Special Report

The Pit at the End of the Rainbow

DOMA’s demise means nation-wide gay marriage.

By 6.27.13

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Wednesday’s results at the Supreme Court confirmed yet again that America has become a government of, by, and for judges. It is hard to imagine a more hapless outcome for the people: the justices at once gave themselves authority to determine a case that they had no right to hear while denying standing to the people of California in another case, thereby giving the pols who put the people in that spot (by refusing to defend Proposition 8) an opening to impose a lower-court ruling on them.

The upshot of the rulings is that 5 judges have now imposed gay marriage on 300 million people. It is no longer a question of if that imposition will happen but when. As Justice Scalia pointed out in his dissent from the majority’s rejection of the Defense of Marriage Act, the Court has effectively taken the issue away from the people:

It takes real cheek for today's majority to assure us, as it is going out the door, that a constitutional requirement to give formal recognition to same-sex marriage is not at issue here -- when what has preceded that assurance is a lecture on how superior the majority's moral judgment in favor of same-sex marriage is to the Congress's hateful moral judgment against it. I promise you this: The only thing that will "confine" the Court's holding is its sense of what it can get away with.

The same willful disdain that the Court applied to DOMA can be applied to every prohibition on gay marriage within the states. Scalia even diagrammed how it will be done. He took passages from the majority’s opinion and inserted state-related language where federal mentions now exist.

He also emphasized that the Court’s disclaimer of restraint is worthless, since Justice Kennedy had issued the same disclaimer when he struck down state sodomy laws in Lawrence v. Texas — a ruling on which he leaned in this one, writing that DOMA “demeans the couple, whose moral and sexual choices the Constitution protects.”

By “Constitution,” Kennedy means a ruling he made up out of thin air. That he would piggyback off it completes the picture of brazen activism.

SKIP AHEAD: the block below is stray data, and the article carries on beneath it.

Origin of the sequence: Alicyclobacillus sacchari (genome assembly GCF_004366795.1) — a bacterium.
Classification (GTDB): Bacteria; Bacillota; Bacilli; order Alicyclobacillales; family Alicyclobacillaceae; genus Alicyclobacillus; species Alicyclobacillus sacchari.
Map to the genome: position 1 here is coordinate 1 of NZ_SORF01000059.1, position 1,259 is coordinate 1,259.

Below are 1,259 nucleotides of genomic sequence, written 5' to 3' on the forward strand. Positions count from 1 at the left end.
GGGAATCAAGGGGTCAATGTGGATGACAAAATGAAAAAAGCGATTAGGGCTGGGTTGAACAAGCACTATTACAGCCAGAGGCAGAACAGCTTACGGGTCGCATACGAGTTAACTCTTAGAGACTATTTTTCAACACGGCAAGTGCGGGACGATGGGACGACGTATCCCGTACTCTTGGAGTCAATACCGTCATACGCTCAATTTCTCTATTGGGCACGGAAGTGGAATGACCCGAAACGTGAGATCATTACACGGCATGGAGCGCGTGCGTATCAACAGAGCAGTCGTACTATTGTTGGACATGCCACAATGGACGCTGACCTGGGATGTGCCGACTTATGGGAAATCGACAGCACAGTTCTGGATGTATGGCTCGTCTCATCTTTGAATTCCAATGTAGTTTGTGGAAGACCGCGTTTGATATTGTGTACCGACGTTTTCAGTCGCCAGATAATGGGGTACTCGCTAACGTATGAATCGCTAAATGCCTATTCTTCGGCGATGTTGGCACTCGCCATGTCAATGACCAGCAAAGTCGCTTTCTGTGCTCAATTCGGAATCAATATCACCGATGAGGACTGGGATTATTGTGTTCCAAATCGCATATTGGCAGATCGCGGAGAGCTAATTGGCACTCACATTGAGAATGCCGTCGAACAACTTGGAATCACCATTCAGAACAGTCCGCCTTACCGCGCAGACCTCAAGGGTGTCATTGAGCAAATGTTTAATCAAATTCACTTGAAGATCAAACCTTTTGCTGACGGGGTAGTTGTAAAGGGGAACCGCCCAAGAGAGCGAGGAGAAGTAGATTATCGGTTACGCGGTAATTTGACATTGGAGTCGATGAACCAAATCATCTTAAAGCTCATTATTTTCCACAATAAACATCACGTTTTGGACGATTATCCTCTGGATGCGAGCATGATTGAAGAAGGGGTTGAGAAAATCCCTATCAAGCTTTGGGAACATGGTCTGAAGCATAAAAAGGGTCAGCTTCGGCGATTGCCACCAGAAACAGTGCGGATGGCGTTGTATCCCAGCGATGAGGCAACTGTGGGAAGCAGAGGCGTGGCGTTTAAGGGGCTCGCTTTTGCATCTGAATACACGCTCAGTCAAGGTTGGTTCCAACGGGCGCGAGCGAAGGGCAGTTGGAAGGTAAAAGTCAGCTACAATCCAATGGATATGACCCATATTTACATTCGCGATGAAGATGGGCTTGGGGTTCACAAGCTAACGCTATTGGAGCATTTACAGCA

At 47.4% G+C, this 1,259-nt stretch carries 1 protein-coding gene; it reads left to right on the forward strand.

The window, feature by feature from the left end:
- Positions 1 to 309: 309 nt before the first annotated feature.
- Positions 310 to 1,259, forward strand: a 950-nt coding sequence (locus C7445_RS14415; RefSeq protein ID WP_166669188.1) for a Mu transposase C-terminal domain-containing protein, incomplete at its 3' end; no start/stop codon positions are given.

The DOMA decision is a monument to the Court’s caprice, no more authoritative than the nonsense Kennedy uttered in Lawrence v. Texas: “At the heart of liberty is the right to define one’s own concept of existence, of meaning, of the universe and the mystery of human life.”

In this decision, Kennedy adopts a tone of smarmy opportunism, advertising his concern for the children supposedly damaged by DOMA: “The law in question makes it even more difficult for the children to understand the integrity and closeness of their own family and its concord with other families in their community and in their daily lives.” Of course, if anybody had shown concern for these children before they were plucked from orphanages or labs and placed in these perplexing situations Kennedy would regard those people as bigoted. Were the “children” consulted before they were deprived of a father and mother? Do they have any rights? In Kennedy’s define-reality-any-way-you-wish country, children will have no rights. They are simply the accessories of adults.

Kennedy tried out other lines of propaganda, relying upon the same sort of soft babble that he previewed in Lawrence v. Texas: DOMA “demeans” people, makes couples feel “less worthy,” spreads a “stigma,” and so on. None of this is even remotely jurisprudential. But since all this pro-gay marriage spinning is now sealed in a Supreme Court decision, lower courts eager to overturn state bans will make ample use of it. Don’t kid yourselves, said Scalia. It is over at the judicial level: “By formally declaring anyone opposed to same-sex marriage an enemy of human decency, the majority arms well every challenger to a state law restricting marriage to its traditional definition.”

The only question now is: How long will the people endure this tyranny of judges? The lawlessness that they exhibit in these rulings will one day catch up with them. If the rule of law is nothing more than the rule of the powerful, what is to stop the people from marching on court houses and throwing judges out on the street? Why is Justice Kennedy’s bogus reading of the Constitution any more binding than the real one? The Court will one day find itself no more protected than marriage.

Photo: UPI

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About the Author
George Neumayr, a contributing editor to The American Spectator, is co-author of No Higher Power: Obama's War on Religious Freedom.